Fighting for Control
Growing up, I often felt my world was constantly out of control. As far back as I could remember, I was in and out of hospital.
My mum had given birth to an extremely premature baby, at just 26 weeks, my chances of survival were low. Not to mention the health implications that would came later. Luckily, after 2 months I was able to go home.
My parents and I would attend regular check-ups for general health as well as asthma.
By age 9, I had been admitted to hospital for long stays multiple times. Mainly for asthma attacks and pneumonia. On a few occasions, I’d be taken to hospital in the ambulance because my airways would close up so quickly.
There was a moment I remember vividly.
I was running around playing with my brother. The next moment, I had fallen in a heap on the lounge floor. My mum asked if I was okay. I was unable to speak or breathe. I was staring straight ahead and everything was a blur. After some time, green objects came into view. They walked towards me.
The paramedics arrived.
During those minutes between the lounge floor and the back of the ambulance, one thought kept playing in my mind: I was going to suffocate and die any minute.
The senior paramedic told me to take slow, deep breaths. I snapped out of my panic. A mask was fixed to my face.
Obviously, I did not die.
Because my health was always on the edge of disaster, I had this insatiable need to control my environment and people in it.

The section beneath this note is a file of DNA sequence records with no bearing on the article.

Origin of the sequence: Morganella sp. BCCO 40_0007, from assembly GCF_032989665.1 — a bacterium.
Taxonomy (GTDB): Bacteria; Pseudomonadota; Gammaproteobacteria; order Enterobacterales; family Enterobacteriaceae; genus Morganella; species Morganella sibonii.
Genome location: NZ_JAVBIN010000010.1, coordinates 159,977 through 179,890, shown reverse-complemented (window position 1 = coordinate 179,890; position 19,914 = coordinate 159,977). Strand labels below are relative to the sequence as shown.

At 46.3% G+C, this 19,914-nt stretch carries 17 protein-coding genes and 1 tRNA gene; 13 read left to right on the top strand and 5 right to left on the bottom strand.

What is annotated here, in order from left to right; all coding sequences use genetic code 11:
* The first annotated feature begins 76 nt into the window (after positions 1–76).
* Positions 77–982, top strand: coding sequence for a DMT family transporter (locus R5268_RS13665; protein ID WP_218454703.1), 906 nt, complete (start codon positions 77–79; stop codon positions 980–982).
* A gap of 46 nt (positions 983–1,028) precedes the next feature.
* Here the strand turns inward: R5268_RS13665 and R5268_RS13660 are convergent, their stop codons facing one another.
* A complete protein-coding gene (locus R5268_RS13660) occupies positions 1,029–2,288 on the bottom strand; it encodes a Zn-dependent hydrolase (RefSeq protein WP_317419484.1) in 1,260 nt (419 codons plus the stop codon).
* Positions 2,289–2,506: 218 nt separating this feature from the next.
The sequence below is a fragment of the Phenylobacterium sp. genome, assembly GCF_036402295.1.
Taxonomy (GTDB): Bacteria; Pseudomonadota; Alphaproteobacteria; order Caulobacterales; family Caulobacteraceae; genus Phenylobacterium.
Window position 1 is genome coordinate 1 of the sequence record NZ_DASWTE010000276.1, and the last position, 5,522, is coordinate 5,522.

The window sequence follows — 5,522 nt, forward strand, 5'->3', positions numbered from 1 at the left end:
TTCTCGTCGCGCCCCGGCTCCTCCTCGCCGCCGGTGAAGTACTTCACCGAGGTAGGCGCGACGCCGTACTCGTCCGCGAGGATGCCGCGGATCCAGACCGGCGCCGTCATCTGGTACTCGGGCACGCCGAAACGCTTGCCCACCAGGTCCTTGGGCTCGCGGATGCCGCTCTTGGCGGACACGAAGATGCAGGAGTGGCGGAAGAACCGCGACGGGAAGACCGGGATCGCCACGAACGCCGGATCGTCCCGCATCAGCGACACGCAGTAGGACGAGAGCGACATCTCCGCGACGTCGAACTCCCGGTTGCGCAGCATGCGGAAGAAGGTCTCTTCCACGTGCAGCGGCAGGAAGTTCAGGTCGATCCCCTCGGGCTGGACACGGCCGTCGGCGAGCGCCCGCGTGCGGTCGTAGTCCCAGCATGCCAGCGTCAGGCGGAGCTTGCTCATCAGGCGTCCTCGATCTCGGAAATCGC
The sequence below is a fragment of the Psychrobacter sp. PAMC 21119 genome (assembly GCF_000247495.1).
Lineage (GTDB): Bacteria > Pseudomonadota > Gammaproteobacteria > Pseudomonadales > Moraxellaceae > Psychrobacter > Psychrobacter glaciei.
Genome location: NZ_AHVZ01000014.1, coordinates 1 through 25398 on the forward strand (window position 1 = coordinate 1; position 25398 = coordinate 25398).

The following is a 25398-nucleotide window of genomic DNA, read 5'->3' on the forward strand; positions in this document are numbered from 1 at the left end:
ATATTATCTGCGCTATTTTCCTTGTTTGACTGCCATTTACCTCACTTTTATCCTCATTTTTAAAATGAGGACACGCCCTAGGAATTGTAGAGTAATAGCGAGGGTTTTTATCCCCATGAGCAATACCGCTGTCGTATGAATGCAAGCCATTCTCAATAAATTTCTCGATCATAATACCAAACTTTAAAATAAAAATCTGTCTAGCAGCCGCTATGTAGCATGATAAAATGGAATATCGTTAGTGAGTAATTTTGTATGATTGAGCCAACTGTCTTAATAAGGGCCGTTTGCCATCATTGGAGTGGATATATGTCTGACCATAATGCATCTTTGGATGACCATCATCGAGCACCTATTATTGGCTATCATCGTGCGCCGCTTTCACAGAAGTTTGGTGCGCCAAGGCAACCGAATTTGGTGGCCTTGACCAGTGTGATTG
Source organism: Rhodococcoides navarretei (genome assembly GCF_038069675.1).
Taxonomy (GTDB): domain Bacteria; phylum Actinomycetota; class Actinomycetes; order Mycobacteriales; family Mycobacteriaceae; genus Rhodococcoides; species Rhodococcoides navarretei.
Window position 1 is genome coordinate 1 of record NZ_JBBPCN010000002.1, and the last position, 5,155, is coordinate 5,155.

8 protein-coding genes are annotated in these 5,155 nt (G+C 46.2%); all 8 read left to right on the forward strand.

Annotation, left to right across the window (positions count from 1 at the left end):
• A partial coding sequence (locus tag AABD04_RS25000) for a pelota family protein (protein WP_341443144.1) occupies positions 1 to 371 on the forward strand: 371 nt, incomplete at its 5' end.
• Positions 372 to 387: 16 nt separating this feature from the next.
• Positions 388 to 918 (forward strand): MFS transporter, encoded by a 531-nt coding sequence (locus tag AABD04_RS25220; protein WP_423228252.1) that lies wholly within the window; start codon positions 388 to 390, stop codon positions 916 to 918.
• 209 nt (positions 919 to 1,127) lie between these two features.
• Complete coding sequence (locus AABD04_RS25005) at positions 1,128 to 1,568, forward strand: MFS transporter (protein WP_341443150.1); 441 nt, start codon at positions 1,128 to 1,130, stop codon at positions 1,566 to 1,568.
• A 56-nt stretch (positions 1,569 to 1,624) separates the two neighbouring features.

To feel better, I would purposely exclude my peers and try to make friends with kids who were violent and rebellious. I wanted to be in control. I wanted to feel more powerful than my circumstances
Part of me found it exhilarating. The other — very small — part of me wanted to do the right thing. But what was the right thing?
How to Make Friends and Lose Them
School in general can be a pretty brutal place for kids. They’re teased, tormented, beat up. And adults aren’t always around. For some unknown reason, I tried to surround myself with people who broke the rules. Maybe I wanted to feel fearless. Maybe I wanted to feel bigger than I was.
Whenever my friends confronted me about my behaviour and attitude, I couldn’t understand why it was a problem. There were not many people who behaved the way I did but I spent a lot of time ignoring that observation.
I continued in my ways, speaking out of turn and laughing at another’s misfortune.
There was a point where my closest friends called me out and did not communicate with me anymore. I detested their words.
The following summer, I moved schools. Somewhere deep down, a new beginning seemed like the best thing for me.
Learning about Kindness
In 7th grade, I was the only new person in class. Kids seemed to know each other and would flock in small groups between class. Being an ‘angry kid’ did not seem like a good approach as the newbie.
I felt like a fish out of water.
Over time, I made new friends and noticed the behaviour of my classmates. Most were polite, courteous and studious. I couldn’t remember the last time I was surrounded by kids who wanted to do their homework at school.
Getting to know my peers made me realise what kindness meant. What no judgement meant.